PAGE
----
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PLoS One. 2015 Nov 24;10(11):e0142857. doi: 10.1371/journal.pone.0142857. eCollection 2015.

New Insight into the Time-Course of Motor and Sensory System Changes in Pain.

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Western Sydney University, Brain Rehabilitation and Neuroplasticity Unit, School of Science and Health, Campbelltown Campus, Locked Bag 1797, Penrith NSW 2751, Australia.
The University of Queensland, NHMRC Centre of Clinical Research Excellence in Spinal Pain, Injury and Health, School of Health and Rehabilitation Science, St Lucia, Brisbane, Queensland 4062, Australia.



Pain-related interactions between primary motor (M1) and primary sensory (S1) cortex are poorly understood. In particular, the time-course over which S1 processing and corticomotor output are altered in association with muscle pain is unclear. We aimed to examine the temporal profile of altered processing in S1 and altered corticomotor output with finer temporal resolution than has been used previously.


In 10 healthy individuals we recorded somatosensory evoked potentials (SEPs) and motor evoked potentials (MEPs) in separate sessions at multiple time-points before, during and immediately after pain induced by hypertonic saline infusion in a hand muscle, and at 15 and 25 minutes follow-up.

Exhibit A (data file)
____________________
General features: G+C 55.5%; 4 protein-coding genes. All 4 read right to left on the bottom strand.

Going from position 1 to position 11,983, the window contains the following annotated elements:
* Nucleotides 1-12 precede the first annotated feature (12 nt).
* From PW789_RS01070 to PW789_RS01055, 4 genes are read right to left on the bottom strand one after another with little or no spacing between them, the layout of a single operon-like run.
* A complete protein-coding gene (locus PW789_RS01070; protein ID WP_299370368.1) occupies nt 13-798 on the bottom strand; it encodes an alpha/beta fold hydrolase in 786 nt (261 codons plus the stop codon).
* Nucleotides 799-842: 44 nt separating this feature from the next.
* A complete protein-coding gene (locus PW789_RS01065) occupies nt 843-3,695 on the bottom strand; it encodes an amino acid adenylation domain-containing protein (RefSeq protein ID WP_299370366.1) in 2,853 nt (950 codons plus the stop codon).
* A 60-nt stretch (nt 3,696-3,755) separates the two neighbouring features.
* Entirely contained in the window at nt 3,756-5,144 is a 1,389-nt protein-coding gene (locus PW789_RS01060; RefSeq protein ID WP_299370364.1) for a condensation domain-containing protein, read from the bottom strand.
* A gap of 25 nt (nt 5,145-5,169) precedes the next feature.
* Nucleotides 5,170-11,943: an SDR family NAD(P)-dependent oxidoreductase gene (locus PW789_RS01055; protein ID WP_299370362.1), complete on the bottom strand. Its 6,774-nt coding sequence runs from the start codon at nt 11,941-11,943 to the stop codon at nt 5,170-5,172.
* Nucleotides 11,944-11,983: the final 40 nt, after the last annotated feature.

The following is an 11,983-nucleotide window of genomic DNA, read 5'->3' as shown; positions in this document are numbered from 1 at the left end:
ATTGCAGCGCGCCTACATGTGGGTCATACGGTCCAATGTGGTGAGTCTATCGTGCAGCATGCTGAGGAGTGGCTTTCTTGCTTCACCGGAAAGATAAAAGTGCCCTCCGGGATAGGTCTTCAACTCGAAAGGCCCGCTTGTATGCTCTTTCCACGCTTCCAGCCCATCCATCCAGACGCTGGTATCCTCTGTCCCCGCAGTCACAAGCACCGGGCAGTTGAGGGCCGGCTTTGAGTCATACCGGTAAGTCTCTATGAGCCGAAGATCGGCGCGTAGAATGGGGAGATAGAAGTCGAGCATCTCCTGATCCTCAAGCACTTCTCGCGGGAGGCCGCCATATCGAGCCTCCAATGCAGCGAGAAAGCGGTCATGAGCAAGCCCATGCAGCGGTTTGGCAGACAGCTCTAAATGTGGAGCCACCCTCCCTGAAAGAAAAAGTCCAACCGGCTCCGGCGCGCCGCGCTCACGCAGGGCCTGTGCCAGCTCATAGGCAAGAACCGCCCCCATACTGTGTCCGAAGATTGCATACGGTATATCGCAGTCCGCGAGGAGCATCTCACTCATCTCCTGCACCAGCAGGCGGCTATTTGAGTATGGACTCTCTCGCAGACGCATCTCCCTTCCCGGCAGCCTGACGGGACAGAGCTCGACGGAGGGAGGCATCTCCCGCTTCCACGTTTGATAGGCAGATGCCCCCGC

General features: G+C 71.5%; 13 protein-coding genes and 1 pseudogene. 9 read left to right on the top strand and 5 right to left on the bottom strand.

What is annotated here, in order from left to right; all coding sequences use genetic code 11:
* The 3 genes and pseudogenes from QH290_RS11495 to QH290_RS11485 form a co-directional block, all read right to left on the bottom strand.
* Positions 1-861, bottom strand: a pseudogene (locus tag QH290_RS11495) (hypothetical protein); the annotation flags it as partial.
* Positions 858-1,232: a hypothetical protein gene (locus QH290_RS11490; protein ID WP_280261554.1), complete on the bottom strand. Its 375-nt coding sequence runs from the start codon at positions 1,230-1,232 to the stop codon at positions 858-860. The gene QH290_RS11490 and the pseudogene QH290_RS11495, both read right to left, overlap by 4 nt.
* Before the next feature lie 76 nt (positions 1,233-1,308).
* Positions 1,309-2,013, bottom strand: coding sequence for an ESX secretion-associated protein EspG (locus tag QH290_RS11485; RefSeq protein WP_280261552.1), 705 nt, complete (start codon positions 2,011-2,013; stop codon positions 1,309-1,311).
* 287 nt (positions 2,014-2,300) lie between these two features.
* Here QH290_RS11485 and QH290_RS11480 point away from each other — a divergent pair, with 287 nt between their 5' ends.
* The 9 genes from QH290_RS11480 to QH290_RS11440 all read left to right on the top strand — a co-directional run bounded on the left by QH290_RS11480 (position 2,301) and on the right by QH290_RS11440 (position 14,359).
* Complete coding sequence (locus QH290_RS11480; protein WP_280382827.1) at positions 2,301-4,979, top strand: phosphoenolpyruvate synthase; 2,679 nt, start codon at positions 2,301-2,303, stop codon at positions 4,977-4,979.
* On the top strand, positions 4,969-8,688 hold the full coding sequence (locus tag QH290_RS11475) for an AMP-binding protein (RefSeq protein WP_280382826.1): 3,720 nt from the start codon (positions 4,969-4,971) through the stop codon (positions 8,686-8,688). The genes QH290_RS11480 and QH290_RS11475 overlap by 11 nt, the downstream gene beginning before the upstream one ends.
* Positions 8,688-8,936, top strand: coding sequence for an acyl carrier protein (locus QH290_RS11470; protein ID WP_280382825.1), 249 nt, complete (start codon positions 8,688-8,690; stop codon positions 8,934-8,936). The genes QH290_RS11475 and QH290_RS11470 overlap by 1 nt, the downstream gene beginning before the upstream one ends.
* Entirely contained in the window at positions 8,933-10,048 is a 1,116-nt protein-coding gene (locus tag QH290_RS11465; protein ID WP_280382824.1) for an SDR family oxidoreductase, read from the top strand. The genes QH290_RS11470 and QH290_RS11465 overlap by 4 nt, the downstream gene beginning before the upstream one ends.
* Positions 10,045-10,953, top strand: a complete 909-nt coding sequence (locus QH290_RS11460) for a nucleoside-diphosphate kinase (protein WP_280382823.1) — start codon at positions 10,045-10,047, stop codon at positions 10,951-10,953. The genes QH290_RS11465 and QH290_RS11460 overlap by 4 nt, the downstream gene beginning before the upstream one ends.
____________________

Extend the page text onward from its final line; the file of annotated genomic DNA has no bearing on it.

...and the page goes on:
Participants reported an average pain intensity that was less in the session where SEPs were recorded (SEPs: 4.0 ± 1.6; MEPs: 4.9 ± 2.3). In addition, the time taken for pain to return to zero once infusion of hypertonic saline ceased was less for participants in the SEP session (SEPs: 4.7 ± 3.8 mins; MEPs 9.4 ± 7.4 mins). Both SEPs and MEPs began to reduce almost immediately after pain reached 5/10 following hypertonic saline injection and were significantly reduced from baseline by the second (SEPs) and third (MEPs) recording blocks during pain. Both parameters remained suppressed immediately after pain had resolved and at 15 and 25 minutes after the resolution of pain.


These data suggest S1 processing and corticomotor output may be co-modulated in association with muscle pain. Interestingly, this is in contrast to previous observations. This discrepancy may best be explained by an effect of the SEP test stimulus on the corticomotor pathway. This novel finding is critical to consider in experimental design and may be potentially useful to consider as an intervention for the management of pain.

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